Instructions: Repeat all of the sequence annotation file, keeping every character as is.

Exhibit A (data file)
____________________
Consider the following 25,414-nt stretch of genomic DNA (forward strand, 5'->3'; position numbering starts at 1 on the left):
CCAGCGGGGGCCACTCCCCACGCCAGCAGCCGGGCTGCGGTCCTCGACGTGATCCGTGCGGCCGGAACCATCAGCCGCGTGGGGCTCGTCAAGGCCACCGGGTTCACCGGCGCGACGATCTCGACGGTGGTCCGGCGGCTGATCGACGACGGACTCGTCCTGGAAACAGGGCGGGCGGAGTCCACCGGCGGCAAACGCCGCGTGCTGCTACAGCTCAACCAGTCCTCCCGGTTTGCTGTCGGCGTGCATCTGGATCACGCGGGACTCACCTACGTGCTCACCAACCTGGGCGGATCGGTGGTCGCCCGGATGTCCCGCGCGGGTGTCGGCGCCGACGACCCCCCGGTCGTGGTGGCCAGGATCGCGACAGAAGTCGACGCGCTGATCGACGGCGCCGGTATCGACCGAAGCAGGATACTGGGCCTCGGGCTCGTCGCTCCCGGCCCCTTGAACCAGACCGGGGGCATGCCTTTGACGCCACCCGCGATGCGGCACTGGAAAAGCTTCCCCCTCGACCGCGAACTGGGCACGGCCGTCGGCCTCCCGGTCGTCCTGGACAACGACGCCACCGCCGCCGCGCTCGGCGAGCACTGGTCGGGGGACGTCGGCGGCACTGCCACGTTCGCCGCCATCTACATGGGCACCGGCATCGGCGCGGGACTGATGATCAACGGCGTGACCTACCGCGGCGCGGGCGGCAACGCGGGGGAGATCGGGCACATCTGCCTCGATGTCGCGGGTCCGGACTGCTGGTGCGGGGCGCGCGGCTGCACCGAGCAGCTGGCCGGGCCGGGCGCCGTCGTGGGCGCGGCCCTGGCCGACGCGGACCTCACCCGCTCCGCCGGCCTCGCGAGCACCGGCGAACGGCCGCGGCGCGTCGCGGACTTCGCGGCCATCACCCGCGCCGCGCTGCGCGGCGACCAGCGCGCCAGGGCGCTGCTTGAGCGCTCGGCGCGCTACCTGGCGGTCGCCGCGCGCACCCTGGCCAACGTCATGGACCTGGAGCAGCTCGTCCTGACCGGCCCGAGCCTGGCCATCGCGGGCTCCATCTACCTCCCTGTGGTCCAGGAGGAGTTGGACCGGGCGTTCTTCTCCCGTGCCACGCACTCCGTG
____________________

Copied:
Consider the following 25,414-nt stretch of genomic DNA (forward strand, 5'->3'; position numbering starts at 1 on the left):
CCAGCGGGGGCCACTCCCCACGCCAGCAGCCGGGCTGCGGTCCTCGACGTGATCCGTGCGGCCGGAACCATCAGCCGCGTGGGGCTCGTCAAGGCCACCGGGTTCACCGGCGCGACGATCTCGACGGTGGTCCGGCGGCTGATCGACGACGGACTCGTCCTGGAAACAGGGCGGGCGGAGTCCACCGGCGGCAAACGCCGCGTGCTGCTACAGCTCAACCAGTCCTCCCGGTTTGCTGTCGGCGTGCATCTGGATCACGCGGGACTCACCTACGTGCTCACCAACCTGGGCGGATCGGTGGTCGCCCGGATGTCCCGCGCGGGTGTCGGCGCCGACGACCCCCCGGTCGTGGTGGCCAGGATCGCGACAGAAGTCGACGCGCTGATCGACGGCGCCGGTATCGACCGAAGCAGGATACTGGGCCTCGGGCTCGTCGCTCCCGGCCCCTTGAACCAGACCGGGGGCATGCCTTTGACGCCACCCGCGATGCGGCACTGGAAAAGCTTCCCCCTCGACCGCGAACTGGGCACGGCCGTCGGCCTCCCGGTCGTCCTGGACAACGACGCCACCGCCGCCGCGCTCGGCGAGCACTGGTCGGGGGACGTCGGCGGCACTGCCACGTTCGCCGCCATCTACATGGGCACCGGCATCGGCGCGGGACTGATGATCAACGGCGTGACCTACCGCGGCGCGGGCGGCAACGCGGGGGAGATCGGGCACATCTGCCTCGATGTCGCGGGTCCGGACTGCTGGTGCGGGGCGCGCGGCTGCACCGAGCAGCTGGCCGGGCCGGGCGCCGTCGTGGGCGCGGCCCTGGCCGACGCGGACCTCACCCGCTCCGCCGGCCTCGCGAGCACCGGCGAACGGCCGCGGCGCGTCGCGGACTTCGCGGCCATCACCCGCGCCGCGCTGCGCGGCGACCAGCGCGCCAGGGCGCTGCTTGAGCGCTCGGCGCGCTACCTGGCGGTCGCCGCGCGCACCCTGGCCAACGTCATGGACCTGGAGCAGCTCGTCCTGACCGGCCCGAGCCTGGCCATCGCGGGCTCCATCTACCTCCCTGTGGTCCAGGAGGAGTTGGACCGGGCGTTCTTCTCCCGTGCCACGCACTCCGTG